MotoGP needs a ‘serious’ aero debate after losing – Oliveira

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Aprilia drivers Aleix Espargaro and Miguel Oliveira of Red Bull KTM disagreed on why the close call on Mugello’s terrifying start-up straight peak during Italian Grand Prix training-with rivals both blaming each other but on the turbulence and air pollution effects by the changes in MotoGP aerodynamics in recent seasons.

Oliveira was forced to search the grass at a speed of more than 200mph (320kph) crossing up the straight lane, after being pushed wide by Espargaro when the Spanish rider followed him in a slipstream, only to avoid what could have been a very fast crash.

However, instead of attacking the Aprilia riders, Oliveira even insists that no one made a mistake, but only that it was caused by the nature of the Italian track and partly in a modern way. The MotoGP engine acts at a very high speed.

“Aleix sucked me into the slipstream and at the same time pushed me out,” the Portuguese driver said. “The place is pretty special because we’re at the top, there’s a wall, the wind is suddenly coming, and we have a little angle. It’s borderline, and I’m all for innovation and performance and all this, but when it happens it makes you reflect a little bit. .

Miguel Oliveira KTM MotoGP Mugello

“They’re also sucked in. It’s about aero. The turbulence created by aero stuff, dirty air. When you catch a slipstream, you want to take it up and down quickly, so you’re not in dirty air. You try to go to the clean air right away. .

“But what he did was stay out, in critical parts. He had to point the bike to make a corner, he sucked, and the wind pushed me out. It was a combination of bad things.

Espargaro stressed that the couple could talk about it and come to an agreement about what almost went wrong for them.

“Now we’ve had a long talk and my feeling is that I’m not close to him,” he said, “but I’m very close to him. So I said to him, sorry, maybe I didn’t count too much – he said ‘no, no, you very far from me, but the wind pushes me out of the track, and if there is no asphalt in there. it must be very dangerous’.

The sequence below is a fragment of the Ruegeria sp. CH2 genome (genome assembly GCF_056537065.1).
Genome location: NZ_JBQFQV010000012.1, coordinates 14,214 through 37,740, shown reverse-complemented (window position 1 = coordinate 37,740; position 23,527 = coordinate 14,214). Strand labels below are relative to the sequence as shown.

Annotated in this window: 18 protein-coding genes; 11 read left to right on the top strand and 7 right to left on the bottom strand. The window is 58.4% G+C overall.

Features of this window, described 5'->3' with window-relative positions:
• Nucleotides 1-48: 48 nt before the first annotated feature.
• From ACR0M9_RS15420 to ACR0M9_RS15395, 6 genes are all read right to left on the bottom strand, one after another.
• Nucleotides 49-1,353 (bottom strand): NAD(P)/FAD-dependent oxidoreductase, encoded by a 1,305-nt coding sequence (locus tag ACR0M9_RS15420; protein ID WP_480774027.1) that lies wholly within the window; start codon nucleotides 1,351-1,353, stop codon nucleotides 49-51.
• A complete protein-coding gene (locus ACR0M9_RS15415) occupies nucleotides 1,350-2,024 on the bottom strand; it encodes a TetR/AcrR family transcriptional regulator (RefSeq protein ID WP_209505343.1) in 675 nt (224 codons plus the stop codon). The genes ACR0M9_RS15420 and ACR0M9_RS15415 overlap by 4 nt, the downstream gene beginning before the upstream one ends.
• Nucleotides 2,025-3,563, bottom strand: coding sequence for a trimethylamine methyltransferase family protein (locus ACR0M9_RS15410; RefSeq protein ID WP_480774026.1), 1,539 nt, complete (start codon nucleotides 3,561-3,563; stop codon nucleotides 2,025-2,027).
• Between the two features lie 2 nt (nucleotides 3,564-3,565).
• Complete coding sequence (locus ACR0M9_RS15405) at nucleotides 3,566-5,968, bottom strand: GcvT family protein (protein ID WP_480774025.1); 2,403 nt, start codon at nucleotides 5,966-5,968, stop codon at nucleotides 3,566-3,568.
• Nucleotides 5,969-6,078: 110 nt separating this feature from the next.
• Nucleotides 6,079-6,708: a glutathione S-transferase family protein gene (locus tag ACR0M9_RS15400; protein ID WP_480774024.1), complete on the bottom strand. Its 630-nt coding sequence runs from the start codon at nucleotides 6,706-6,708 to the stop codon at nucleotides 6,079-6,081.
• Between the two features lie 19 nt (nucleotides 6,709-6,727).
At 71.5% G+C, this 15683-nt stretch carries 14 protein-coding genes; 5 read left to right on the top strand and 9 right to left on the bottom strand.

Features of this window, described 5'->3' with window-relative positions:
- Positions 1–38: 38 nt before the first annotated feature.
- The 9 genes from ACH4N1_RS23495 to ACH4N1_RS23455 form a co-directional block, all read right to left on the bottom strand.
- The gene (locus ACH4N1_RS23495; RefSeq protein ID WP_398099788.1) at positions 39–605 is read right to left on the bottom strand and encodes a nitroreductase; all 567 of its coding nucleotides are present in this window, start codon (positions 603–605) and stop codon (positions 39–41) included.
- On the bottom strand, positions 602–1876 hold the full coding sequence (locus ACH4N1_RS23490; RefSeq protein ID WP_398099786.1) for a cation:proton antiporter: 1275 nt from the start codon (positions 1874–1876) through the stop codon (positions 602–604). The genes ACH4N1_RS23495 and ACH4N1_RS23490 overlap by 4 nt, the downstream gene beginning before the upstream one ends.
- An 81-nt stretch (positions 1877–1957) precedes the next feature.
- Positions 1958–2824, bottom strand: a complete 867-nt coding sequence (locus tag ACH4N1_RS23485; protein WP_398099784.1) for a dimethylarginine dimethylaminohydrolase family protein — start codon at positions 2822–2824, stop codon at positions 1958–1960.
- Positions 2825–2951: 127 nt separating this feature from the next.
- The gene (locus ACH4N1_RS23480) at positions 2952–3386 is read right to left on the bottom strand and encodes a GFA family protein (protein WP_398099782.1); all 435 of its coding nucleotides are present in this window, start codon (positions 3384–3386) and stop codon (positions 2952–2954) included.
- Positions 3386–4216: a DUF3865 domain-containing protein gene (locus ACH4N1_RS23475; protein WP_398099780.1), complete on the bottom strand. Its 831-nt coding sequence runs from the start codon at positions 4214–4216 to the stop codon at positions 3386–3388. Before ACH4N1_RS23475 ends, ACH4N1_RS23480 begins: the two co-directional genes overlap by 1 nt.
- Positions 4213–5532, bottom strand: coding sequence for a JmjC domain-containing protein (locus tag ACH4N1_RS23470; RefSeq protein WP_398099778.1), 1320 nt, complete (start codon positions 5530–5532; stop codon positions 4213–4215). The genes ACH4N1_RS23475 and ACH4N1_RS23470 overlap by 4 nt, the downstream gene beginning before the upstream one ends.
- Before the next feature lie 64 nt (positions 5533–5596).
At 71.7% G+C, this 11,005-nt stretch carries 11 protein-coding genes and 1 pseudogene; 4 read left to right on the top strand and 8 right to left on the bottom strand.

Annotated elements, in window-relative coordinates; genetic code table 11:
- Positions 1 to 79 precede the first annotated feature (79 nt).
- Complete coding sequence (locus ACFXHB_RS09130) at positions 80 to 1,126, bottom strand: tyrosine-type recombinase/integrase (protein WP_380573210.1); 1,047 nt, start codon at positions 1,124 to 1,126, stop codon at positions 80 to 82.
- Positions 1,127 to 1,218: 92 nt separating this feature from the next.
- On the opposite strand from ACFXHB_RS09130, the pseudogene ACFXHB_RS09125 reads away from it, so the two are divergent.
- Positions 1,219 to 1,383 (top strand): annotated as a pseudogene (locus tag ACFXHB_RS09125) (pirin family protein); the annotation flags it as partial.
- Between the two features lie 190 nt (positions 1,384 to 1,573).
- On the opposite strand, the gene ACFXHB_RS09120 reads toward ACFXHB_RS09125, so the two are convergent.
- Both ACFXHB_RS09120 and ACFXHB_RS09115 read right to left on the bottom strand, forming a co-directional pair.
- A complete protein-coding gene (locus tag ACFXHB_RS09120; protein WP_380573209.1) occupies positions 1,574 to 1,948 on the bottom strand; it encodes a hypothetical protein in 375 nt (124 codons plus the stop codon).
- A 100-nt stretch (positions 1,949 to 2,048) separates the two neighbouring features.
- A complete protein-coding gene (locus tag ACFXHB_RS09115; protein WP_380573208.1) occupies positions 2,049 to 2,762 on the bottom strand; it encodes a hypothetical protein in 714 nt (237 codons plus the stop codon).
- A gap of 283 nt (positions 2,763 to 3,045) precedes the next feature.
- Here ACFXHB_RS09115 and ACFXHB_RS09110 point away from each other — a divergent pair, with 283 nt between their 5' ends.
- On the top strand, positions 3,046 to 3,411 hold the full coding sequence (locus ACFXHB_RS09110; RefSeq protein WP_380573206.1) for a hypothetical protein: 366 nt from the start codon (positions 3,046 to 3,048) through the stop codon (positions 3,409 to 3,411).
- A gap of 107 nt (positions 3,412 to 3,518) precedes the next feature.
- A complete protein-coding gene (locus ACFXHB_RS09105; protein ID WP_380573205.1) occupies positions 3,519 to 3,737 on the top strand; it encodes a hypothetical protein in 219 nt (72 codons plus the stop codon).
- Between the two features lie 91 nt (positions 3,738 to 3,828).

“It’s like left[-hand] corner, I turned but I was away from him but the wind pushed me to the left and the same wind pushed him out of the track. “

Aleix Espargaro Aprilia MotoGP Mugello

And, as far as Espargaro is concerned, that means there’s only one solution that can be taken for the future – remove the famous kink at Mugello straight away and make it to the right.

“The wings give a lot of stability there,” he said of the fastest point on the MotoGP calendar, “now it’s very easy to get past 350, 360, no problem, the bike isn’t moving. But if you follow another bike and you experience turbulence, the rider really doesn’t. able to control the wind at that speed.

“So we have to be very careful for the race, and for me this place has to be converted for the future, 100 percent, there is no doubt. This has to be straight.”

However, according to Oliveira, there is a bigger problem (if even more radical) – removing the entire wing and returning to a more traditional motor form in the future.

Miguel Oliveira KTM MotoGP Mugello

“Do we have to be wings, what is brought to the show, is it really better, is it a little more dangerous?” pitakone. “We have to deal with it seriously, but I feel it has to come from all the riders and not just one person from time to time.

“Now, there’s this aluminum box and the wings have to fit. But we have to go to zero, and limit it, or the rules won’t do anything.

“We raced for years without wings, and you’re going to use less power, manage more, be more of a driver – but I think this is a good solution.”

But while that can solve the problem more than, say, changing the track will, it’s also not something that can be done quickly, according to Espargaro. Coming from relatively obscure just ten years ago, aerodynamics is now an integral part of MotoGP R&D, and Aprilia riders say that the results of banning it now will take time.

“It’s not very easy,” he said. “I’m not against removing the wings, but you can’t say ‘take off the wings!’, The bike will change everything. More than if we change the Michelin [tyres] to Bridgestone. Many more. For me, if we ban wings – it must have been two years before.

Aleix Espargaro Aprilia MotoGP Mugello

“The bike is going to change everything. Power delivery, settings, geometry. Everything. I remember a long time ago here, with MotoGP, even with a Ducati Pramac or a Suzuki, the 1st corner was very difficult – and now it’s very easy to use the wings.

“So it means we can go back, but something takes time.”